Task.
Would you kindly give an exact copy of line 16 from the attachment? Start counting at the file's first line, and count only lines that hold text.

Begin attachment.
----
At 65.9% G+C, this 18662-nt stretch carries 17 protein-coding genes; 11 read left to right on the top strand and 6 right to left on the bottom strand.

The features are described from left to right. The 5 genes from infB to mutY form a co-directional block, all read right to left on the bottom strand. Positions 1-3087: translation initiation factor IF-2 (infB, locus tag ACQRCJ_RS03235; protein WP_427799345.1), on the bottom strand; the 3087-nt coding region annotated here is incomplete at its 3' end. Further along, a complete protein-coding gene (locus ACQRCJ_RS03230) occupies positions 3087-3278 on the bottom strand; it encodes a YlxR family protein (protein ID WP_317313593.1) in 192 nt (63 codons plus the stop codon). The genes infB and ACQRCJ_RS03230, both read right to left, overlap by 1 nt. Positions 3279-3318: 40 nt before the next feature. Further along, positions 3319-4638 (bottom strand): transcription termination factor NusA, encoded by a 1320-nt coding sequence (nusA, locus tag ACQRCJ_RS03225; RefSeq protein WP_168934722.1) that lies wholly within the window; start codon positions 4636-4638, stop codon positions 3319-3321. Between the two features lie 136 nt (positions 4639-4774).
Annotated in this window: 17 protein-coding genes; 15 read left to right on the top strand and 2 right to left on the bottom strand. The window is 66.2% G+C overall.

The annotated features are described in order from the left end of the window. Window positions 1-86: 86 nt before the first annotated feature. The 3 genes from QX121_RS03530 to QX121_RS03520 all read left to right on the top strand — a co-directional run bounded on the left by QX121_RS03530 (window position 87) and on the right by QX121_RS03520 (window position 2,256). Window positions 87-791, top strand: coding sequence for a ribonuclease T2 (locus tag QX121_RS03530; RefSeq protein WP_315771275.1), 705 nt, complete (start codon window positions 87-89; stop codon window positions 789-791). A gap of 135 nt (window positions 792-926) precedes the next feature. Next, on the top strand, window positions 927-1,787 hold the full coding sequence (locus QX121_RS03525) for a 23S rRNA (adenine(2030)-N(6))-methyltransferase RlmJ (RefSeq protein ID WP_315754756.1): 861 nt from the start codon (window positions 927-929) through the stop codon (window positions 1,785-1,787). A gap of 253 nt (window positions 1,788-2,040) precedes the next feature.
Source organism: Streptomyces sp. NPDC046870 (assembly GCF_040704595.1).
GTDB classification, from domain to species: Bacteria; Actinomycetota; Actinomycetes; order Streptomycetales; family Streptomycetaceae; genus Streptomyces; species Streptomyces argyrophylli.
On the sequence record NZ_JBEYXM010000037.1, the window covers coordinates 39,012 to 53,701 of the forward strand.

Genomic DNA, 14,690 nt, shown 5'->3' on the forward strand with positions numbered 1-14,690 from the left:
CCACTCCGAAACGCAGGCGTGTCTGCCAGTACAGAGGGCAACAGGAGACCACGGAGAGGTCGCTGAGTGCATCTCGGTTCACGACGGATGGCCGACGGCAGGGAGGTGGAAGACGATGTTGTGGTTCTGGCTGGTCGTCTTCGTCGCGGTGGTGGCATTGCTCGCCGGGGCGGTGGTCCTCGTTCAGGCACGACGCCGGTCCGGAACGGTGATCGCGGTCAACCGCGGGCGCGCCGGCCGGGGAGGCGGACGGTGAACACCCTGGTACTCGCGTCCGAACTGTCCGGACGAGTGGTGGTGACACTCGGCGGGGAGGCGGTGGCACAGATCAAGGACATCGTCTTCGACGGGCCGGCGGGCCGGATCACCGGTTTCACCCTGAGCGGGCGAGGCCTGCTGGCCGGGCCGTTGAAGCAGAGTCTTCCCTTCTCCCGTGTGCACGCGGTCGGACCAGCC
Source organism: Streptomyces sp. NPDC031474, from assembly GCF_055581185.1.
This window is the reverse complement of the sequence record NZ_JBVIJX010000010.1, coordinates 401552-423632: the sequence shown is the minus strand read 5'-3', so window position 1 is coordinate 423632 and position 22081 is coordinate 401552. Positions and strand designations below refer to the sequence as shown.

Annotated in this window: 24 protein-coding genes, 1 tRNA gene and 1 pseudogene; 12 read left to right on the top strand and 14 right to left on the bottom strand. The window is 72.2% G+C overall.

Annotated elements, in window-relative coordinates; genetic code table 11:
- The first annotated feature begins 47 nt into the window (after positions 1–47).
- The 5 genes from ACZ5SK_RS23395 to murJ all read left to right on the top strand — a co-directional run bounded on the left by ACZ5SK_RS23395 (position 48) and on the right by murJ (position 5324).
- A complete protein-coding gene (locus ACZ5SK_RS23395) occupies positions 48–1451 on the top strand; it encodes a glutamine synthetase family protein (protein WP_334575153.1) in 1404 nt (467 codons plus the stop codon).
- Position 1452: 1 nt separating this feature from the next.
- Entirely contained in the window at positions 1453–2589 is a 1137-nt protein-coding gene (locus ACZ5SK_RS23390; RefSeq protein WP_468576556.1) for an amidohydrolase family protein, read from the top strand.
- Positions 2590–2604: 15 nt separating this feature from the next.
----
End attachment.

- A complete protein-coding gene (locus ACZ5SK_RS23395) occupies positions 48–1451 on the top strand; it encodes a glutamine synthetase family protein (protein WP_334575153.1) in 1404 nt (467 codons plus the stop codon).